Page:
Orlando shakes me more than other recent senseless, hate-filled American mass murders. Because I am alone, far away? Or, because I know that this not-atypical violent American male will be immediately turned into our stereotypical terrorist, the Other.
But he was an American. Still is. And he went straight for the basement, attacking some of our society’s most othered. We cannot allow ourselves to avoid, again, this part of the killing. But we will. We always do. The NRA and their bought-off politicians, among others, demand this fealty of us. And mostly we oblige.
Multiple college students are killed at Pulse nightclub, a kind of “sanctuary,”(5) including seven from Valencia College.(6) Schools in the area engage.(7)
It is a long struggle, emptying this basement we’ve built over many years.
Fallout begins. Doubling down. Avoidance.
Ohio State pulls their mascot from the Columbus Gay Pride parade.(8) In Texas, home to the nation’s second highest public undergraduate student population, Lieutenant Gov. Dan Patrick publishes a “reap what you sow” tweet (now retracted).(9) Days after the shooting, House Republicans block a non-discrimination proposal for federal contractors, because of sexual orientation and gender identification language.(10) Senator John McCain claims (then retracts) President Obama is “directly responsible” for the attack.(11) The AMA declares gun violence a “public health crisis”, but Congress continues to block gun violence research.(12)
The Orlando murderer is many things, simultaneously. A wannabe ISIS terrorist, sure, but he’s also just one more in a long line of hateful, insecure American males so enraged by an Other that he needed to murder and destroy.
We are even now learning that he may also have lived in this basement we keep.(13)
In Virginia Woolf’s Orlando, we learn that “No passion is stronger in the breast of man than the desire to make others believe as he believes. Nothing so cuts at the root of his happiness and fills him with rage as the sense that another rates low what he prizes high.”(14)
I am filled with rage, too. At the carnage, yes. But also because I know that right now, across the Pacific, many, employing the same tired arguments, pretend this act is somehow un-American.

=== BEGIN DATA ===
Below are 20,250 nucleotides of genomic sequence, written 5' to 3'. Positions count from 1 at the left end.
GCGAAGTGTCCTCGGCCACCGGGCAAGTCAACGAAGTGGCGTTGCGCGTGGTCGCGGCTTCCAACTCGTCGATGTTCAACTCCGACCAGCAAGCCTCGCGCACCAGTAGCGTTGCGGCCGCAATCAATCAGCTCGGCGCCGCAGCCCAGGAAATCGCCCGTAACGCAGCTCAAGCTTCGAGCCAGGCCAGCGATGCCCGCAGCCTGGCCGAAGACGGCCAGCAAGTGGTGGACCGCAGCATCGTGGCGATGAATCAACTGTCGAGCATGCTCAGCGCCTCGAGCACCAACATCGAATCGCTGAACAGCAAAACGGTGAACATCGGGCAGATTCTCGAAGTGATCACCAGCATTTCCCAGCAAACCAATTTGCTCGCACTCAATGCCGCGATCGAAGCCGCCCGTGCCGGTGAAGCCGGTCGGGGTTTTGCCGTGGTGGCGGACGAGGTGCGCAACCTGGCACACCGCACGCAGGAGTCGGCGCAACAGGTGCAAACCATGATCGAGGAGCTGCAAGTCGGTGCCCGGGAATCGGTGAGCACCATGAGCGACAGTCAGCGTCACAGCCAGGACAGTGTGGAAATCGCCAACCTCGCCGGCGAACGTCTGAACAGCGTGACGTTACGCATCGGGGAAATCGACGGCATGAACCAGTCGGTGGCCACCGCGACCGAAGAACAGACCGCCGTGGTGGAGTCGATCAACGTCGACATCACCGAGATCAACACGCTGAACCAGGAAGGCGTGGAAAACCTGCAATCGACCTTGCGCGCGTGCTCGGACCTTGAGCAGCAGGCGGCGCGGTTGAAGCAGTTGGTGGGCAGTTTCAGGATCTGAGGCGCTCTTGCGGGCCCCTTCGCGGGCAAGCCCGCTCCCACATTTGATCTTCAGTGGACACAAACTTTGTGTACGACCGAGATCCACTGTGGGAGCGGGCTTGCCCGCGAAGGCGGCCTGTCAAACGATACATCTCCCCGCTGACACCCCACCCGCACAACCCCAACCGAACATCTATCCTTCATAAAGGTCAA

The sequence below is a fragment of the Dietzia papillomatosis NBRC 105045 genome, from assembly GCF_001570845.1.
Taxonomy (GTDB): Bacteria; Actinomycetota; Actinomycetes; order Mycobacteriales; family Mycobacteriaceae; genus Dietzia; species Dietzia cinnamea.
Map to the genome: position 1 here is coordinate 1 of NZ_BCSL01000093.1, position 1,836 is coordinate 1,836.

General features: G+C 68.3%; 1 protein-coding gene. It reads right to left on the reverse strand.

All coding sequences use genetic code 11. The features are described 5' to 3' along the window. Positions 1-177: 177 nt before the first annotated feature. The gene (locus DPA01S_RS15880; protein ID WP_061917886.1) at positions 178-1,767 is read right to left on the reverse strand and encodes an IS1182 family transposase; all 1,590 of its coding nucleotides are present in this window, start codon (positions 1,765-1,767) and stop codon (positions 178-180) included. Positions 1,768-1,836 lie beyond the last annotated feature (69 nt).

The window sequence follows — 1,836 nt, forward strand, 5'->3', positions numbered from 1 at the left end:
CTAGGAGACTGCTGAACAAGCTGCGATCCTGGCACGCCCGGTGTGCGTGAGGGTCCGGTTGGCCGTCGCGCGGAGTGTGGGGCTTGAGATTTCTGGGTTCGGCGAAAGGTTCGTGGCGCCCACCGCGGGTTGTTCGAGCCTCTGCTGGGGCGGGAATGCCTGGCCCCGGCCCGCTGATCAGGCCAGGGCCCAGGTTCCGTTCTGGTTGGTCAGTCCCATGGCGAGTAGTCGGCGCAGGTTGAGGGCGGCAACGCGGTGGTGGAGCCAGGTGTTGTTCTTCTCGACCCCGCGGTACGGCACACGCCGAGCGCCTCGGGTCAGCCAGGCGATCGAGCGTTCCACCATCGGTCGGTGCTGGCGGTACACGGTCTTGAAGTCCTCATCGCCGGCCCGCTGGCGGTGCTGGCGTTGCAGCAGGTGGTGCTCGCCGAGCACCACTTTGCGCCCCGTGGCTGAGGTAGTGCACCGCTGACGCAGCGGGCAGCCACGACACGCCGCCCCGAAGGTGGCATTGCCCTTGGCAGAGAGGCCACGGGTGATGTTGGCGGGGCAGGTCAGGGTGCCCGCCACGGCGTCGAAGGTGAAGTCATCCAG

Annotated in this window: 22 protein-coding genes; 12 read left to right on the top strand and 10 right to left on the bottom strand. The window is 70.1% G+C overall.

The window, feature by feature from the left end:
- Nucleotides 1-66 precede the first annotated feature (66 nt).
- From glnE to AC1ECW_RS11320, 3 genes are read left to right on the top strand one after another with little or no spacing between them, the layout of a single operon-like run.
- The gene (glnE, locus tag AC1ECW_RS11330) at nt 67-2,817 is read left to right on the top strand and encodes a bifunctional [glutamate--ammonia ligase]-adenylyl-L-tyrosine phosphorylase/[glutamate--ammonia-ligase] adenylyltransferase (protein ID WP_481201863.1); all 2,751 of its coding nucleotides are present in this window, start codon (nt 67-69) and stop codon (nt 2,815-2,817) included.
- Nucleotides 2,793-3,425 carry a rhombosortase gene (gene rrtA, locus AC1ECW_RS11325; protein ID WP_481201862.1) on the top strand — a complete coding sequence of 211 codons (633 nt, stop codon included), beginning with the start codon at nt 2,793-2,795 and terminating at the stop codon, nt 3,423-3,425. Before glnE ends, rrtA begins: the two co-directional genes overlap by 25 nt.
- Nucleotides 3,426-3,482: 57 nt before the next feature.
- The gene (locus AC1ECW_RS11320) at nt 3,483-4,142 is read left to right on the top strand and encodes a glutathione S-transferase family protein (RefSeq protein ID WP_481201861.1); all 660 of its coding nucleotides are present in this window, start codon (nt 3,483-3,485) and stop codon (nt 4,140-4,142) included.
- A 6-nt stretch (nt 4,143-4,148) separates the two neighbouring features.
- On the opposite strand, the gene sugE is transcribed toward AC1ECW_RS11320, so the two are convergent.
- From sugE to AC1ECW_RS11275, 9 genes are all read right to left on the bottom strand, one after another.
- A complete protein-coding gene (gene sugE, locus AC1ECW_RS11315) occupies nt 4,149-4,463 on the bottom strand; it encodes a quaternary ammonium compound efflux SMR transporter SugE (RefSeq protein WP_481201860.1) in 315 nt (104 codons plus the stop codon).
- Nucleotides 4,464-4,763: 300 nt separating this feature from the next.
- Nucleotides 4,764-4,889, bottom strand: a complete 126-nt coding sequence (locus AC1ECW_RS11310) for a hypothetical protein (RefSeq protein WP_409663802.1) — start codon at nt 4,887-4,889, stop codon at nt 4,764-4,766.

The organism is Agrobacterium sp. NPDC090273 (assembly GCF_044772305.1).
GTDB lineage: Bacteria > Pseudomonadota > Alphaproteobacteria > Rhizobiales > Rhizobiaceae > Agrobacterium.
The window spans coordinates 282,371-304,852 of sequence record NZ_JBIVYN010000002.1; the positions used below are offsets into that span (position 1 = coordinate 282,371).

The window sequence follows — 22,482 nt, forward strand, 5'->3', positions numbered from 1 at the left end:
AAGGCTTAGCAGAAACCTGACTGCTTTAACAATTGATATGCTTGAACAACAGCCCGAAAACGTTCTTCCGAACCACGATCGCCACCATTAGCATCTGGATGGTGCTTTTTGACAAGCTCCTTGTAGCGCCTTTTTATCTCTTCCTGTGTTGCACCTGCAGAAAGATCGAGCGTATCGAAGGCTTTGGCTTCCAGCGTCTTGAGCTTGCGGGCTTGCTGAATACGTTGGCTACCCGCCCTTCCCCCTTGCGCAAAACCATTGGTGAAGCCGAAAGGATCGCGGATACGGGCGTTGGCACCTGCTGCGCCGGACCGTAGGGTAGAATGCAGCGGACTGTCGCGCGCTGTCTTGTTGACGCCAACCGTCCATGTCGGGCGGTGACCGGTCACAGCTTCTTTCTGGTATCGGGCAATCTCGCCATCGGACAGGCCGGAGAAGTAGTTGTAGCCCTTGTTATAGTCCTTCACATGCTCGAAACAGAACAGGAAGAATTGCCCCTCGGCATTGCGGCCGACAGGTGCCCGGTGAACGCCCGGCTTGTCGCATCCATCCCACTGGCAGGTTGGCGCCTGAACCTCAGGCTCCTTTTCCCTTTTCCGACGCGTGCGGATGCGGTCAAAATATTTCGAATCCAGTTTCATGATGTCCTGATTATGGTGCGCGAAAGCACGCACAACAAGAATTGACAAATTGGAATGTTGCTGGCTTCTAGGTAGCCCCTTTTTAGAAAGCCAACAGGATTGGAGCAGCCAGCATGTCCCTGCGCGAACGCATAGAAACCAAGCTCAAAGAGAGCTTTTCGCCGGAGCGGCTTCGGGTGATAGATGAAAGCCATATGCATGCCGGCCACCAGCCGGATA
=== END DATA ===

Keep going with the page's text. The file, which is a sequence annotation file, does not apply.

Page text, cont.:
By second-classing our fellow LGBTQIA* citizens in a culture of toxic masculinity (choose your parameters or your statistics, but we all know modern mass killings usually involve male perpetrators) and a ready access to military-grade weapons, we spawned this latest killer.
It’s complicated and difficult, true. Congressman Jim Himes is right: “All I know is that regular moments of silence on the House floor do not honor the victims of violence. They are an affront.”(15)
Action is needed. Yesterday. But it looks like even this latest outrage can’t move the Senate to make even the smallest movement on our gun laws, so powerful is the gun lobby.(16)
In the meantime, I have 108 thesis statements that aren’t going to grade themselves. Tomorrow, in class, I’m going to again try to connect Le Guin’s story to Orlando for the students. I can’t just walk away, as in Omelas. I can’t accept the basement we allow to fester in our country, bringing us all down, killing some of us.
On acting out stories. I learned so much of what I know about acting out stories in class, both for myself and what I ask of my students, from my colleagues and friends David Hlavsa (Theatre professor, Saint Martin’s University, Lacey, Washington State) and Nadezhda Krylova (English professor, Petrozavodsk State University, Russia).
Also. You may have noticed that in the last year, we elected with a minority of votes a new president. Thus, everything related to this story and these issues is now exponentially worse. trump’s tweet of this anniversary is a study in pretend caring, but is largely avoidance. No mention of any action he might take to address this situation; no mention of the LGBTQIA*. For a man so obsessed with terrorists, he makes it very clear, both in this tweet and throughout his presidency, that it is only a certain kind of terrorism that holds any interest for him. Everyone else be damned. Continue reading